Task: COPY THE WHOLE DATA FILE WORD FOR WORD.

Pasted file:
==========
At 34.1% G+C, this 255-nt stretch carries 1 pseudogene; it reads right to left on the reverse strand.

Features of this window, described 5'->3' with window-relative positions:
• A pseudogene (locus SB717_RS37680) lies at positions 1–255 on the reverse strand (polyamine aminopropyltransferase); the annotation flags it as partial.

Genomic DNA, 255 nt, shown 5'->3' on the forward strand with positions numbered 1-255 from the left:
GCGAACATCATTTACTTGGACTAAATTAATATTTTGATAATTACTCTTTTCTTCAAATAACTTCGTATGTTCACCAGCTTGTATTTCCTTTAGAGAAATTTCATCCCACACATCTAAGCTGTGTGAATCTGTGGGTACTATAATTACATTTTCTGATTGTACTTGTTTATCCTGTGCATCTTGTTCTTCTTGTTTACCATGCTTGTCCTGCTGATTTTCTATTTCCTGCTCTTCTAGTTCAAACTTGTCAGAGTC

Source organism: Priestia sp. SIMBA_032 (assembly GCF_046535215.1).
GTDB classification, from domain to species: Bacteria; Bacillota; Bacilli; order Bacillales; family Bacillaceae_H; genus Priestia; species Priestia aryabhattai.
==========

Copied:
At 34.1% G+C, this 255-nt stretch carries 1 pseudogene; it reads right to left on the reverse strand.

Features of this window, described 5'->3' with window-relative positions:
• A pseudogene (locus SB717_RS37680) lies at positions 1–255 on the reverse strand (polyamine aminopropyltransferase); the annotation flags it as partial.

Genomic DNA, 255 nt, shown 5'->3' on the forward strand with positions numbered 1-255 from the left:
GCGAACATCATTTACTTGGACTAAATTAATATTTTGATAATTACTCTTTTCTTCAAATAACTTCGTATGTTCACCAGCTTGTATTTCCTTTAGAGAAATTTCATCCCACACATCTAAGCTGTGTGAATCTGTGGGTACTATAATTACATTTTCTGATTGTACTTGTTTATCCTGTGCATCTTGTTCTTCTTGTTTACCATGCTTGTCCTGCTGATTTTCTATTTCCTGCTCTTCTAGTTCAAACTTGTCAGAGTC

Source organism: Priestia sp. SIMBA_032 (assembly GCF_046535215.1).
GTDB classification, from domain to species: Bacteria; Bacillota; Bacilli; order Bacillales; family Bacillaceae_H; genus Priestia; species Priestia aryabhattai.